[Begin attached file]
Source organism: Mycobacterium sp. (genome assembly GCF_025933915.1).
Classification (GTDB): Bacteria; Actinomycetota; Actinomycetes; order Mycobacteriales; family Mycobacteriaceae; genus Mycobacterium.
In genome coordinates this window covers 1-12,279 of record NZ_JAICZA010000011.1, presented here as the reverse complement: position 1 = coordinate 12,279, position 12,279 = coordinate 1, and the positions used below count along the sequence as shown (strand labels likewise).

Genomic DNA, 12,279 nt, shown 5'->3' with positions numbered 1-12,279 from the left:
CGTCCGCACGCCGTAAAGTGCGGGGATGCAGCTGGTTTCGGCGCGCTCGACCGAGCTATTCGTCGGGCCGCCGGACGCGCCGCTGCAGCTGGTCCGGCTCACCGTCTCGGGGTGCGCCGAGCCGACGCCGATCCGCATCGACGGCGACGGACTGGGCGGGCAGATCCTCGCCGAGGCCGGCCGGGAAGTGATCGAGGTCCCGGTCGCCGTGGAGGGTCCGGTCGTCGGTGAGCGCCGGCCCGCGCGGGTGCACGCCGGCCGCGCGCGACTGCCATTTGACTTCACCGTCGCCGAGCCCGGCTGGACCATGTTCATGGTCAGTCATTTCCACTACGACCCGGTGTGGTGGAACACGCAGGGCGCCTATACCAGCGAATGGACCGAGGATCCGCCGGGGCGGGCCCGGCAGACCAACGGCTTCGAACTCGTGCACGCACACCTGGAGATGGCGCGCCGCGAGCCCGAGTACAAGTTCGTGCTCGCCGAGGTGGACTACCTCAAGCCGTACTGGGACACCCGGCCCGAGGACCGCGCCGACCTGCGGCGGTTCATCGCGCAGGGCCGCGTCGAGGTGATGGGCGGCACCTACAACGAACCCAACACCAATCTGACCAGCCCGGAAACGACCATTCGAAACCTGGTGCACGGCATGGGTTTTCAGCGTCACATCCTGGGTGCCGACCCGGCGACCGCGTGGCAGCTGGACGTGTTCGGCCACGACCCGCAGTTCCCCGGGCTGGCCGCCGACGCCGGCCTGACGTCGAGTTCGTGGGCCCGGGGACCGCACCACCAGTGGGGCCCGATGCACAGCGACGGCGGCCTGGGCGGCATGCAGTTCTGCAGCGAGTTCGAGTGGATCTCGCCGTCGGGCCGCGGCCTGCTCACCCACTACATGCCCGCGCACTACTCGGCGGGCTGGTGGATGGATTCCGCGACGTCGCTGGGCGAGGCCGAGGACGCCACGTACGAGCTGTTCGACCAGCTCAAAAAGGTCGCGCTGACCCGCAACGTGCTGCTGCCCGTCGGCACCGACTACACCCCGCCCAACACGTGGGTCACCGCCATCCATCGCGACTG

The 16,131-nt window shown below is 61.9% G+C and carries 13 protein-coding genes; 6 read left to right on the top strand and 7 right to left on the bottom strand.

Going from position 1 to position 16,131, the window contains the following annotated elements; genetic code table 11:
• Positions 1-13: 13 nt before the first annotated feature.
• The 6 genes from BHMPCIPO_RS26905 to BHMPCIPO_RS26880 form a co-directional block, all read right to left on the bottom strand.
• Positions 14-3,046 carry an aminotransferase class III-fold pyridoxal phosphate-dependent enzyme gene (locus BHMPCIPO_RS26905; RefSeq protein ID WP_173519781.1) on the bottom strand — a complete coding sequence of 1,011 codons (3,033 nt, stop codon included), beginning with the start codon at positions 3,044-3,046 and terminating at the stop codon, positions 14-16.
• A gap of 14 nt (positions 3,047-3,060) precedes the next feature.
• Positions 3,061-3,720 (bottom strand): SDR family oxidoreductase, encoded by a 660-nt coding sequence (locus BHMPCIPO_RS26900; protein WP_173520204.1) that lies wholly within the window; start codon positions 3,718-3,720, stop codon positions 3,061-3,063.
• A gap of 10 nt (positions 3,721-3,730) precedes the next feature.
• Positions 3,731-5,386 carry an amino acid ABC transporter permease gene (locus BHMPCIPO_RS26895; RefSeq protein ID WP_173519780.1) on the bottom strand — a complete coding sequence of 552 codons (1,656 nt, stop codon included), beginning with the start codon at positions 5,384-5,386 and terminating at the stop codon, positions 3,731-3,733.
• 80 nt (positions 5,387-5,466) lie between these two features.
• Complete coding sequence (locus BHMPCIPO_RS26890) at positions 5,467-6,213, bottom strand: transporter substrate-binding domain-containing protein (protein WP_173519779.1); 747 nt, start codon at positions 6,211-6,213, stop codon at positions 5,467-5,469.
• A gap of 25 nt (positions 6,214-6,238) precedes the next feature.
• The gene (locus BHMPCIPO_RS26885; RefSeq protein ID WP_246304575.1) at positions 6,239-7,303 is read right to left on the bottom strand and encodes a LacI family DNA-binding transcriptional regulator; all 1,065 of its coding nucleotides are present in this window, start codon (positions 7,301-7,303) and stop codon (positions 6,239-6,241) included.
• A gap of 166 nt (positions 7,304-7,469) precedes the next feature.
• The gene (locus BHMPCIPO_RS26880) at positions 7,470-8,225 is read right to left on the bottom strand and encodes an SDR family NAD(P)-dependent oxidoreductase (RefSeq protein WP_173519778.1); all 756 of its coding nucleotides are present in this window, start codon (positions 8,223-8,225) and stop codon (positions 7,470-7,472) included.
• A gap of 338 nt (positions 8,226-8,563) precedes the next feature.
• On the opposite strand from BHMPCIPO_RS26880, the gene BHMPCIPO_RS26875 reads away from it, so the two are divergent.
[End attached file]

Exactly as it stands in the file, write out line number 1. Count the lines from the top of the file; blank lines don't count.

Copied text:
Source organism: Mycobacterium sp. (genome assembly GCF_025933915.1).